Samsung's 51st birthday is very low-key
Samsung Electronics celebrated its 51st anniversary Monday but with the least possible fuss. Vice Chairman Lee Jae-yong, eldest son of the late Chairman Lee Kun-hee, did not show up.
The celebration at the company’s headquarters in Suwon, Gyeonggi, was the first major corporate event since the death of Chairman Lee last month.
Kim Ki-nam, a vice chairman who oversees Samsung’s semiconductor business, delivered a message emphasizing spirit that the patriarch left behind.
“We aim to transform into an industry-leading innovator based on the innovative mindset and the ability to resolve challenges ingrained in us, which is derived from Lee Kun-hee’s DNA,” Kim said, adding that the passing of the chairman was a great misfortune for all employees.
Kim also mentioned the importance of social responsibility and fostering a corporate culture built upon mutual trust and respect.
“Let’s lay a foundation for being a successful 100-year-old company in a sustainable way,” Kim said.
Around 100 participants including CEOs Koh Dong-jin and Kim Hyun-suk watched a video commemorating the company’s achievements this year, including its contribution to helping small- and medium-sized companies build smart factories for facial masks. It also mentioned record-high earnings in the third quarter.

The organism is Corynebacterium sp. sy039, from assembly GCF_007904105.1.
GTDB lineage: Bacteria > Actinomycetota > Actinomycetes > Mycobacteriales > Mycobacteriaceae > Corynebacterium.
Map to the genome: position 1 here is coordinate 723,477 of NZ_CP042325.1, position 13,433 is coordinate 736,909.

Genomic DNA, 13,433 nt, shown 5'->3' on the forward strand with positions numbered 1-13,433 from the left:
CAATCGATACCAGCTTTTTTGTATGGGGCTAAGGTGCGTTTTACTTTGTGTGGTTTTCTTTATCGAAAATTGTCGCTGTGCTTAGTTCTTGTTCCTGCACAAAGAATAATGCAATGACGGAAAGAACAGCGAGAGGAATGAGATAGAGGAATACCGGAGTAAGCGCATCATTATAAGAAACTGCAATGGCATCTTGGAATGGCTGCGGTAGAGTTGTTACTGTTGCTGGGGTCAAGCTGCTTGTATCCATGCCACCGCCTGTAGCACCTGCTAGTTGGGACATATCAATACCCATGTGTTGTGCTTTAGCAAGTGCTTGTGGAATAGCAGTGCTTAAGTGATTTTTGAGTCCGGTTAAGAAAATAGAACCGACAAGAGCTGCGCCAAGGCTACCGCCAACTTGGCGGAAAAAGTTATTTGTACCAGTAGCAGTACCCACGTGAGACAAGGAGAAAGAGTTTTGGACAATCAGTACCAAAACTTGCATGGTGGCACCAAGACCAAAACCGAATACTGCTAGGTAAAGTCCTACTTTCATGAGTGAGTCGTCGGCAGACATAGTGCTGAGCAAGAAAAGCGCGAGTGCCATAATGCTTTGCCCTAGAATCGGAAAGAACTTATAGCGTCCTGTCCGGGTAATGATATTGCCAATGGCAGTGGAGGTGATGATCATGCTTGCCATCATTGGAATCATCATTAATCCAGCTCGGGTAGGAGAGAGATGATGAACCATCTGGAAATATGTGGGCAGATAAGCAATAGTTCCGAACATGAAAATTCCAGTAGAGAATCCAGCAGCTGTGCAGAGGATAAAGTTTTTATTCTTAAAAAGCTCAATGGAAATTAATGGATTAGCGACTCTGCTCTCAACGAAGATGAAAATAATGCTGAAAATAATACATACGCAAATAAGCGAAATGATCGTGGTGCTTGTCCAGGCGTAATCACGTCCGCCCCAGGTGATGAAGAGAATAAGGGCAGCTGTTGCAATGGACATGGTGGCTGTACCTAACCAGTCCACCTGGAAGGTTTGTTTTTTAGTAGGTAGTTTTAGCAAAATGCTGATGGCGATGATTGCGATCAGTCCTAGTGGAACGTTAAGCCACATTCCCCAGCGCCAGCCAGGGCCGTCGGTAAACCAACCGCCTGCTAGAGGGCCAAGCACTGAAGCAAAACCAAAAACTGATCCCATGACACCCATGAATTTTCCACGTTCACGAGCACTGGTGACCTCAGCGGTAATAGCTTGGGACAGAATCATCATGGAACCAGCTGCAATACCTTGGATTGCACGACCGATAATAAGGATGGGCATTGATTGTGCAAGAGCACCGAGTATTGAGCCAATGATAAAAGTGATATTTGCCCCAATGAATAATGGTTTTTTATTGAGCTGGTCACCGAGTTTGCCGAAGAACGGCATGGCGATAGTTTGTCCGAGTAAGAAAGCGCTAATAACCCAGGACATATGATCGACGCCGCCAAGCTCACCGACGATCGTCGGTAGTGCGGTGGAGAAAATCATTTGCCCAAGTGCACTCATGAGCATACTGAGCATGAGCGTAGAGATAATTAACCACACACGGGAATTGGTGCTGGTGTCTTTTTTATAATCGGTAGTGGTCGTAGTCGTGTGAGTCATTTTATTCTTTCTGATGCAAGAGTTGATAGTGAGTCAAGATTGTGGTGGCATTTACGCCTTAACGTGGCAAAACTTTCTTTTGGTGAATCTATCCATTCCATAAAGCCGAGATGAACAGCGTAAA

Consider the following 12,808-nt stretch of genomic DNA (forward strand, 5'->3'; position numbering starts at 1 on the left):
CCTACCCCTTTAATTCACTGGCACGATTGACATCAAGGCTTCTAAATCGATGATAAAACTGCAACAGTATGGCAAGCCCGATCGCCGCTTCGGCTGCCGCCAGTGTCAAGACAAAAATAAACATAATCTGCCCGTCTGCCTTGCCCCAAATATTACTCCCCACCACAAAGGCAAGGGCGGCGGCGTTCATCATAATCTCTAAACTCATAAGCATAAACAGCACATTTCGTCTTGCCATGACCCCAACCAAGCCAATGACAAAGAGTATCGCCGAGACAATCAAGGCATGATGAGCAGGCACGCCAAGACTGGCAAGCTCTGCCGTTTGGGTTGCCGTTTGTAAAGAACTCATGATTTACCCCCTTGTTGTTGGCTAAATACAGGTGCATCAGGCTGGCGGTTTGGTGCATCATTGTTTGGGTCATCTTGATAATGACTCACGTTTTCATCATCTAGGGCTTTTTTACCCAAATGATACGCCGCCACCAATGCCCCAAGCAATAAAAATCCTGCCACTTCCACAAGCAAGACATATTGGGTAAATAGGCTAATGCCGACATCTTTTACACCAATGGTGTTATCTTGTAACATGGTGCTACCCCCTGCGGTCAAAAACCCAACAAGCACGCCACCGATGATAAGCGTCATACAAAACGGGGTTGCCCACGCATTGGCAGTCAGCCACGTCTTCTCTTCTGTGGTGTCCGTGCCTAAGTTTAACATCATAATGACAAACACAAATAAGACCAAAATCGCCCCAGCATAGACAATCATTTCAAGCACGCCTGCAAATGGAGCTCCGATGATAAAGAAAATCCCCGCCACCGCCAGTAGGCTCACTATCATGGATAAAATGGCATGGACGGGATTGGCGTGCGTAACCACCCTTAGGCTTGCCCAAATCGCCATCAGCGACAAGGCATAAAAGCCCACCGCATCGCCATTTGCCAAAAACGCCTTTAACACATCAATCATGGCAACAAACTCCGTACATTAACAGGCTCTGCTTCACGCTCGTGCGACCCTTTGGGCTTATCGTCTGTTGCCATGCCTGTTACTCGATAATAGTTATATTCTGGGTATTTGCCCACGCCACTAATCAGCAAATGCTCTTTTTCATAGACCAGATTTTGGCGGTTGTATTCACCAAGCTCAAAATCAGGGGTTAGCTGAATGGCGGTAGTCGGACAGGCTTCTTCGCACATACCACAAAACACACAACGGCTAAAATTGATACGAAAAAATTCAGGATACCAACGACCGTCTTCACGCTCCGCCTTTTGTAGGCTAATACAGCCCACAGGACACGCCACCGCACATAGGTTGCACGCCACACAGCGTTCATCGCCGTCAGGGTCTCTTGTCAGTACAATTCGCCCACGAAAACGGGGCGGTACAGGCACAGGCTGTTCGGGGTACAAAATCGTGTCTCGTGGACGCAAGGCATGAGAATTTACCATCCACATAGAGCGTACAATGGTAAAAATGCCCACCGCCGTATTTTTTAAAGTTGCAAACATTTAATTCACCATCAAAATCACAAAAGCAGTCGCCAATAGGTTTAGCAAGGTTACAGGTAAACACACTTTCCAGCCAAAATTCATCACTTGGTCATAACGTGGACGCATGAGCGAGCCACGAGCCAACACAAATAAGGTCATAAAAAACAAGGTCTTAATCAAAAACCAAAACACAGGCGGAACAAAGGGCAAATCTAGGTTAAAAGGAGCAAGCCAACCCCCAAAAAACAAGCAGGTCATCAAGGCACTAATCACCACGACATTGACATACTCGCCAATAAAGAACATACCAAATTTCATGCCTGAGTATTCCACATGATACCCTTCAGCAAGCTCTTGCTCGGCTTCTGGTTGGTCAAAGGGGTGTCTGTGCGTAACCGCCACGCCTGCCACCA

In last year’s ceremony, Vice Chairman Lee shared his vision for a successful 100-year-old company in a statement that focused on employees’ imaginations and corporate responsibility. Lee stressed that the company’s goal was to develop technology in a way that can enrich people’s lives and benefit mankind and society.
“The path to being the world’s greatest is to share and grow, hand-in-hand,” he added.
Despite issuing that statement, he didn’t appear at the annual birthday party last year.
Lee has not attended the annual event since 2017, and many speculate that the ongoing trial in connection with a bribery scandal that led to the ouster of former President Park Geun-hye in 2017 is his reason for keeping out of the public eye.
BY PARK EUN-JEE [firstname.lastname@example.org]